Menu Page 2: Quality/Image Size 2
Page two, long exposure noise reduction. What happens here is when you shoot a long exposure, like 30 seconds, the camera does 30 seconds of processing to reduce the noise in the images. And this is really irritating when you're doing 30 second exposures at night, 'cause you gotta wait another 30 seconds to do your next exposure. And I, of course, wanna see how much difference does this make, and so I did a 30 second exposure with the feature on and off, these are the results. Just in case you can't see the screen real clearly. I don't see any noticeable difference here, at all. And so I think this whole long exposure noise reduction is a waste of time, so turn this thing off. And maybe there's a scenario that it has a big impact, but I haven't seen it in any of my tests so far. And when you do leave it turned off, you can always add noise reduction later on in software as well. Alright, next up is the high ISO noise reduction. Now, when you shoot with high ISOs, you are going to get n...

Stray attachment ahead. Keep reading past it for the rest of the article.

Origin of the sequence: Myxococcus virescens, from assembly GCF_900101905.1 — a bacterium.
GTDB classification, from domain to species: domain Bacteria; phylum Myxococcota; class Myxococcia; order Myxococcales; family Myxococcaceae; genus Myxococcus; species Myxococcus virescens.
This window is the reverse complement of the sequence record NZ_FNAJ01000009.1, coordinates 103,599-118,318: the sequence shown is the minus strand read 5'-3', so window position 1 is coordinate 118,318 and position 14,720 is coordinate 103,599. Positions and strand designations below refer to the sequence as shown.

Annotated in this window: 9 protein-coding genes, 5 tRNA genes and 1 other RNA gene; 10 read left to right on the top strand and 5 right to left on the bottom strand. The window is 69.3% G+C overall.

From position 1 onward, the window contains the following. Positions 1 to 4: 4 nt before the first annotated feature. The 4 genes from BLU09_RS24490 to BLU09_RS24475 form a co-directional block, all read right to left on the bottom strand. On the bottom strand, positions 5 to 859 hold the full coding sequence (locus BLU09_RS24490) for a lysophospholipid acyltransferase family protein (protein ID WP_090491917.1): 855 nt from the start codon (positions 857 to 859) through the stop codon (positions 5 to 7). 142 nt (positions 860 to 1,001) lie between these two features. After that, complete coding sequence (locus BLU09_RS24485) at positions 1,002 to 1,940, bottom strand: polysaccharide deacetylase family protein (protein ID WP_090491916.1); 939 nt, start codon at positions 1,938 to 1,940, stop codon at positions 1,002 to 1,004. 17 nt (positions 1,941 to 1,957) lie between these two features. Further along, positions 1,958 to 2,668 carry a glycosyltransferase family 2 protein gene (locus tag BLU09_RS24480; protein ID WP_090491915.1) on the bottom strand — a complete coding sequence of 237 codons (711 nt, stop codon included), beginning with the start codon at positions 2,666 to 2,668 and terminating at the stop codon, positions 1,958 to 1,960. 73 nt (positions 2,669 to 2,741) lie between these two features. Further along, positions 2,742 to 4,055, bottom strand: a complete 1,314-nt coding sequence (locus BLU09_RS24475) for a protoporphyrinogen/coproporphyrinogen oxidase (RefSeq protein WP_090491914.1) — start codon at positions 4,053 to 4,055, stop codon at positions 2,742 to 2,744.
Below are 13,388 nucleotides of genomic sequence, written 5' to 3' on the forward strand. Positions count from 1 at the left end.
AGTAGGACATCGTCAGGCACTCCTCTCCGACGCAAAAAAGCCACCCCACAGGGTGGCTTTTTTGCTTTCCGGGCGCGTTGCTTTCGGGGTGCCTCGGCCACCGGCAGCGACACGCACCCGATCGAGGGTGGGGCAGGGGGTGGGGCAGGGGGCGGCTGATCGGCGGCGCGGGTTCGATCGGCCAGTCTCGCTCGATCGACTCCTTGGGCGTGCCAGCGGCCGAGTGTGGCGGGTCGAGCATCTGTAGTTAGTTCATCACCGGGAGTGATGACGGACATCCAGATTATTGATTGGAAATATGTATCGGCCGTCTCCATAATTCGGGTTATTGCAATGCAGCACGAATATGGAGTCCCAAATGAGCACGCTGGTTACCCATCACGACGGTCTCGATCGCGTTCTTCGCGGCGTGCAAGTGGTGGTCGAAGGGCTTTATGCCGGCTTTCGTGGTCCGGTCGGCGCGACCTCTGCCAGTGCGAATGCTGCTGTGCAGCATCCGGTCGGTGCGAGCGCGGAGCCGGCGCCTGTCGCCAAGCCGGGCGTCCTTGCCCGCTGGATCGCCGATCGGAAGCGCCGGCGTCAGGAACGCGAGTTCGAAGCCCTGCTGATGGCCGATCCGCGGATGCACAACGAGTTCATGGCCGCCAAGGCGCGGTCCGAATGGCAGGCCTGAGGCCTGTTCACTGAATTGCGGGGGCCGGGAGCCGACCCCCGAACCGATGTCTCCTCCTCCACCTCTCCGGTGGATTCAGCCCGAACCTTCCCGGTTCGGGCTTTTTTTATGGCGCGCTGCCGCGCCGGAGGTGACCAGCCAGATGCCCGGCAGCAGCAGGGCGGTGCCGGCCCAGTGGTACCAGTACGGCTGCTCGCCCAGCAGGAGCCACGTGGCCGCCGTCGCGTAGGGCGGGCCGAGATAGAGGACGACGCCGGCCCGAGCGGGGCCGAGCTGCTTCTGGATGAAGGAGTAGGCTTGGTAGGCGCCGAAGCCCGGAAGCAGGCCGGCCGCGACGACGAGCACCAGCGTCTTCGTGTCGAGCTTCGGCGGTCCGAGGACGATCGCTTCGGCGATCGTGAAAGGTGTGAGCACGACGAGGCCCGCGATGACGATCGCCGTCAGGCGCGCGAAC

oise, and so this is for JPEG shooters. If you wanna set a high ISO, this test is done at 51,200. I set it pretty high so that you can clearly see what's going on. That is what you call a noisy image. The camera can reduce that noise, but when it does reduce the noise, it does kind of mar the details. And so there is a trade-off as to how far you wanna go with this. And so, if you wanna use it, I would either use it on low or turn it off and use external software for reducing noise in the JPEGs later on. Color space is dealing with the range of colors that you are recording. By shooting in raw, you are getting AdobeRGB. So if you shoot raw, you don't even need to worry about a change. If you shoot JPEG, if you're gonna manually adjust your images, exposure-wise, post-production, you would change it to AdobeRGB. I'm not sure who would leave it at sRGB, but if you were just shooting straight from the camera in auto mode straight to Instagram, then you're probably fine in that. Lens compensation is gonna deal with correcting with lens imperfections. Yes, I said it, lens imperfections, not all lenses are perfect. So shading composition can be set to auto or off. A lot of lenses, especially the fast lenses, will have a little bit of vignetting or darkening on the corners, and you can correct for that, and basically it's just brightening up those corners a little bit. For a skyline, that might be nice, but for portrait photography, I am often even adding in more vignetting, I like it on portraits a little bit more. And so this is something that a lot of serious photographers would leave off, depends on what you want your images to look like here. Once again, all of these are for JPEG only. Raw users are gonna get the original information off the sensor. Chromatic aberration is a color ghosting that happens when you have bright backgrounds and solid foregrounds. There is a little bit of color ghosting that changes the color as it wraps, or as the light comes around these solid objects. And I haven't met anybody that likes chromatic aberration. So this is something that you can safely turn off, or automatically, excuse me, leave this in auto so that it automatically corrects for this. It'll correct for it on the JPEGs, not the raws. Still something you have to deal with later on with raws. Distortion compensation, this is mostly for wide angle lenses. Let me go back and forth between these two images. So any lens that has a little bit of distortion on it can automatically be corrected, and so people generally don't like distortion unless you specifically have a fisheye lens, and so you can leave this on auto, and it will fix it on your JPEG images.